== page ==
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Tomotherapy is a type of radiation therapy in which the radiation is delivered slice-by-slice (hence the use of the Greek prefix tomo-, which means "slice"). This method of delivery differs from other forms of external beam radiation therapy in which the entire tumor volume is irradiated at one time.
The first implementation of tomotherapy was the Corvus system developed by Nomos Corporation. This was the first commercial system for planning and delivering intensity modulated radiation therapy (IMRT). The original system, designed solely for use in the brain, incorporated a rigid skull-based fixation system to prevent patient motion between the delivery of each slice of radiation. But some users[who?] eschewed the fixation system and applied the technique to tumors in many different parts of the body.
Tomotherapy, or Helical Tomotherapy, is a form of computed tomography (CT) guided IMRT or Intensity Modulated Radiation Therapy, which is a relatively new type of radiation therapy delivery system. The system was developed at the University of Wisconsin–Madison by professor Thomas Rockwell Mackie, Ph.D. and Paul Reckwerdt. A small megavoltage x-ray source was mounted in a similar fashion to a CT x-ray source, and the geometry provided the opportunity to provide CT images of the body in the treatment setup position. Although original plans were to include kilovoltage CT imaging, current models use megavoltage energies. With this combination, the unit was one of the first devices capable of providing modern image-guided radiation therapy (IGRT). The first patients were treated in 2002, at the University of Wisconsin under the guidance of Professor Minesh Mehta, M.D., under the auspices of an NIH-funded Program Project Grant.
 General Principles
In general, radiation therapy (or radiotherapy) has developed with a strong reliance on homogeneity of dose throughout the tumor. Tomotherapy embodies the sequential delivery of radiation to different parts of the tumor which raises two important issues. First, this method is known as "field matching" and brings with it the possibility of a less-than-perfect match between two adjacent fields with a resultant hot and/or cold spot within the tumor. The second issue is that if the patient or tumor moves during this sequential delivery, then again, a hot or cold spot will result. The first problem can be overcome, or at least minimized, by careful construction of the beam delivery system. The second requires close attention to the position of the target throughout treatment delivery.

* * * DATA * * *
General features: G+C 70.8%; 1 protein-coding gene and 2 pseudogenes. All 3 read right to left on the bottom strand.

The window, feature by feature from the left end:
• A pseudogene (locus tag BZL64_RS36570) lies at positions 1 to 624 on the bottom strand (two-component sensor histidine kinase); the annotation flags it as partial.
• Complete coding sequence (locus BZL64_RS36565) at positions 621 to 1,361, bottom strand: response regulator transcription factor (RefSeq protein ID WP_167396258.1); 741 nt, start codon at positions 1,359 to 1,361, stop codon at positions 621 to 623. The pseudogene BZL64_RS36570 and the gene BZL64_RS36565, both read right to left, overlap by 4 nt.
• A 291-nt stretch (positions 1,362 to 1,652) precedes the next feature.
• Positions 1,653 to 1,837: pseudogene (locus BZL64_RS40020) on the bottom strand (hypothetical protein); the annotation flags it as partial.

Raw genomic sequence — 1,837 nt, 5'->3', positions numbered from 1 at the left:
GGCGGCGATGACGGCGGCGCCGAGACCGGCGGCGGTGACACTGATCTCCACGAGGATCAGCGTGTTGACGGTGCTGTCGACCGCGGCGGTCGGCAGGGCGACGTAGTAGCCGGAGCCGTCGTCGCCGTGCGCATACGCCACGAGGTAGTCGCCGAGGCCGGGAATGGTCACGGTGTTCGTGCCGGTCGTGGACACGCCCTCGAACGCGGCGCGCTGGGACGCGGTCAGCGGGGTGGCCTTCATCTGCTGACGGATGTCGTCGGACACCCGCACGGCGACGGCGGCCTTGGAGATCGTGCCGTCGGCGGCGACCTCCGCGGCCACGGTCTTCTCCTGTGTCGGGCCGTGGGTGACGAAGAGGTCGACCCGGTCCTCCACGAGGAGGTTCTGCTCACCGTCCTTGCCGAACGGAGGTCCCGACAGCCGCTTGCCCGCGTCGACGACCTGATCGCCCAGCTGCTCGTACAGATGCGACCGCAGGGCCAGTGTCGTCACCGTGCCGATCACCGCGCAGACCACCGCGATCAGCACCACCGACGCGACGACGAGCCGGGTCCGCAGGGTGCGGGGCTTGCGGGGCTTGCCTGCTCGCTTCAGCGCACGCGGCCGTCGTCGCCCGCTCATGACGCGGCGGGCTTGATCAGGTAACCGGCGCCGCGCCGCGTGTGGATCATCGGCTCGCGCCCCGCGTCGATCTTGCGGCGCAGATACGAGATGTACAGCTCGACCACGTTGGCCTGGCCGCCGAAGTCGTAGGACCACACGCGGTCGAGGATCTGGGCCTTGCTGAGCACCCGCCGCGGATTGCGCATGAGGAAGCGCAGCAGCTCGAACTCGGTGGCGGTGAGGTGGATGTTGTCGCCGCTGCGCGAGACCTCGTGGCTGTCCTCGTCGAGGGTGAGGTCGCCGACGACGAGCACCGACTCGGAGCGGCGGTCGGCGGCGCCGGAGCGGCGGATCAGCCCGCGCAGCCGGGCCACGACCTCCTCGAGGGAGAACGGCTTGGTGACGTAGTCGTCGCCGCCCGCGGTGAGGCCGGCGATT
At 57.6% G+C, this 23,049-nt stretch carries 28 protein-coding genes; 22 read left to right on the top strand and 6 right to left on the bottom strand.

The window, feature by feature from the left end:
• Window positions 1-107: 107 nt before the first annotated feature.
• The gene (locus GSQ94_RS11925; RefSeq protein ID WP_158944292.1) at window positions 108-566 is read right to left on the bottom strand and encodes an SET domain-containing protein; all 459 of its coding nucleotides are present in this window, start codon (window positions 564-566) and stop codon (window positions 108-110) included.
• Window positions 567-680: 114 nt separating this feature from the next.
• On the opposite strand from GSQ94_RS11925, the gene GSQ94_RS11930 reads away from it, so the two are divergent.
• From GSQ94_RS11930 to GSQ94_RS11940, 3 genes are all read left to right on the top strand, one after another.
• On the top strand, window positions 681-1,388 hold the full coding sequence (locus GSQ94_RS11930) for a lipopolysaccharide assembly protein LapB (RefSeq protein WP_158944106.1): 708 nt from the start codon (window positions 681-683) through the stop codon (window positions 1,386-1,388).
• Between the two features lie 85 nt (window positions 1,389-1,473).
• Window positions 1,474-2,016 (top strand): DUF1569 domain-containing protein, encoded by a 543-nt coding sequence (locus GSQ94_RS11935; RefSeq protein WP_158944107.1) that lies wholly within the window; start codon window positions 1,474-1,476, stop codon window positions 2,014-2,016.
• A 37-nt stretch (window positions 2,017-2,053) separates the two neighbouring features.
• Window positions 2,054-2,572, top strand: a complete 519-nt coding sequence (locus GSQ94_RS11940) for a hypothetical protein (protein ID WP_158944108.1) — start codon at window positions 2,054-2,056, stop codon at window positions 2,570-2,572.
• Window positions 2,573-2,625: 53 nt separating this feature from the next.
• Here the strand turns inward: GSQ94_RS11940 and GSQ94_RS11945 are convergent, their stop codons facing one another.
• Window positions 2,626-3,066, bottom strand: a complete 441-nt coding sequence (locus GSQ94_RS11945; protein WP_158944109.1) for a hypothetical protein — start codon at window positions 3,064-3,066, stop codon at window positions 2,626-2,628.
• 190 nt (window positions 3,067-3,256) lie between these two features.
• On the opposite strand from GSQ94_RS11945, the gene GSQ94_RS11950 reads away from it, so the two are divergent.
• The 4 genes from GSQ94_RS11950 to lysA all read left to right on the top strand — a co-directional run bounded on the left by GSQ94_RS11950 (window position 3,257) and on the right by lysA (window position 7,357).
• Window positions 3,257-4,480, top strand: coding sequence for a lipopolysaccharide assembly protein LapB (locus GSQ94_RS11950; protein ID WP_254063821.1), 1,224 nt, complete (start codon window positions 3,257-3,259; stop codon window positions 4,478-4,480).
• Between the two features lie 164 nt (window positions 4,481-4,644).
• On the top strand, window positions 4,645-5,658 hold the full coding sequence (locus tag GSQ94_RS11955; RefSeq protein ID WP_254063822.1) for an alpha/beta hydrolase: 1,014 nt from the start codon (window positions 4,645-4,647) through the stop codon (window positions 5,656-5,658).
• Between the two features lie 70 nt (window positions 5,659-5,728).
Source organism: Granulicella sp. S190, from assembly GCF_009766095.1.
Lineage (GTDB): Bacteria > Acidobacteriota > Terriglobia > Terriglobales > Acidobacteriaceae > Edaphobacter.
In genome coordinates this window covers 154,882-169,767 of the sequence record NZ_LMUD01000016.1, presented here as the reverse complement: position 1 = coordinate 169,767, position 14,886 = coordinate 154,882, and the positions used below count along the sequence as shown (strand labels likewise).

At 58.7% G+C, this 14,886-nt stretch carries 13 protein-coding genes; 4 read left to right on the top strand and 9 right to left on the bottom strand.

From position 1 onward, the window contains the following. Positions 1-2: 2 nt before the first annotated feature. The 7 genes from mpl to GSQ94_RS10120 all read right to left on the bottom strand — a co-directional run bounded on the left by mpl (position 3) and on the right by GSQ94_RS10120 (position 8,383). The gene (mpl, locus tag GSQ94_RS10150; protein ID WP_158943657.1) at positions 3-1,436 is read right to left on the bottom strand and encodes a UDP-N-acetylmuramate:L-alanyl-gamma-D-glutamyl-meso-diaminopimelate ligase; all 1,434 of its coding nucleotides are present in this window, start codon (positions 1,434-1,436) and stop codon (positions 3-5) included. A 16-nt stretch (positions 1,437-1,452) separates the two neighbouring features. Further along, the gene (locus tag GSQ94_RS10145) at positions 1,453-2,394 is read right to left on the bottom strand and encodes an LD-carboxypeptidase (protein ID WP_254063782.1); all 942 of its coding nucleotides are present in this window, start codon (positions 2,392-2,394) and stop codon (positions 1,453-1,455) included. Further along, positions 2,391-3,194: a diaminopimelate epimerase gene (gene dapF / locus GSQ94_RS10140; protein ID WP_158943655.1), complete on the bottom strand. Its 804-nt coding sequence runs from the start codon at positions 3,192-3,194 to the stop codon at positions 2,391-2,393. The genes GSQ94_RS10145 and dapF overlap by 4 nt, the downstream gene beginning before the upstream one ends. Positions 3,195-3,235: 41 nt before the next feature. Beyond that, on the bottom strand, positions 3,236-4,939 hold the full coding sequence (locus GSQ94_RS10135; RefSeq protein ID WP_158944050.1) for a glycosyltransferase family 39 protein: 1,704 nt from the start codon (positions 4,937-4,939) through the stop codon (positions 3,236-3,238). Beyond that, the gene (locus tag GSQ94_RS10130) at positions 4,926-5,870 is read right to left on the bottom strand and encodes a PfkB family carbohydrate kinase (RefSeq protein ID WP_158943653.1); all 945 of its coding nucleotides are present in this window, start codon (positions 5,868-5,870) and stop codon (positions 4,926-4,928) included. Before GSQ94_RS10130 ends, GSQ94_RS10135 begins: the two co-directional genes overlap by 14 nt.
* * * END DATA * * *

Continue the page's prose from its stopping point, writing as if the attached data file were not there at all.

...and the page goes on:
The Corvus tomotherapy system achieved great popularity because it provided a mass market solution to IMRT very early compared to other vendors' systems. Generally speaking, dose homogeneity is less in IMRT than in 3D conformal radiation therapy which may account for the relative lack of concern regarding the field matching issue.
At this time, the Hi-Art system manufactured by TomoTherapy Inc. is the primary tomotherapy device in use although there are still a number of Corvus systems being used. TomoTherapy TomoHD systems are also in use. Other radiation therapy equipment vendors have recently responded to the challenge of short treatment times coupled with a full 360 degree treatment arc by developing methods of delivering IMRT using arcs. The major difference is that these methods are implemented on standard medical linear accelerators, thereby providing for complete volumetric irradiation.
TomoTherapy "beam on" times are comparable to normal radiation therapy treatment times (about 3–5 minutes beam on time for a common prostate treatment) but do add an additional 2–3 minutes for a daily CT. The daily CT is used to precisely place the radiation beam and allows the operator to modify the treatment should the patients anatomy change due to weight loss or tumor shrinkage (adaptive radiotherapy). Lung cancer, head and neck tumors, breast cancer, prostate cancer, stereotactic radiosurgery(SRS) and stereotactic body radiotherapy (SBRT) are some examples of treatments commonly performed using TomoTherapy. While the first clinical use of TomoTherapy was in 2002, at the University of Wisconsin, under the leadership of Dr. Minesh Mehta, M.D., there are now more than 300 sites across Canada, the United States, Europe and Asia.
Due to their internal shielding and small footprint, TomoTherapy Hi-Art and TomoTherapy TomoHD treatment machines are the only radiotherapy treatment machines used in relocatable radiotherapy treatment suites. Two different types of suites are available: TomoMobile developed by TomoTherapy Inc. which is a moveable truck and Pioneer, developed by UK-based Oncology Systems Limited. The latter was developed to meet the requirements of UK and European transport law requirements and is a contained unit that is placed on a concrete pad, delivering radiotherapy treatments in less than five weeks.
 TomoTherapy For Use in Dog
Institutions like Texas A&M in College Station performs TomoTherapy treatments on dogs. A typical treatment can last between 10 and 20 sessions. Many patients experience radiation burns as a side effect.
 See also
- Radiation therapy
- Quality Assurance for Helical Tomotherapy: Report of the AAPM Task Group 148
- TomoTherapy burns on a Dog
- "SU-FF-T-457: Whole-Body Dose for Helical Tomotherapy". Medical Physics. Retrieved 2009-05-19.
- "My Dog has a Nasal Tumor". Thomas Loughlin. Retrieved 2013-01-06.
- Tomotherapy at Cancer Treatment Centers of America
- Handbook of radiotherapy physics
- National Center for Biotechnology Information
- TomoTherapy Website
- Oncology Systems Limited Website
- TomoTherapy Treatment Centers
- Tomotherapy information site
- Quick overview of Tomotherapy with Video
- Cancer Management Handbook: Principles of Radiation Therapy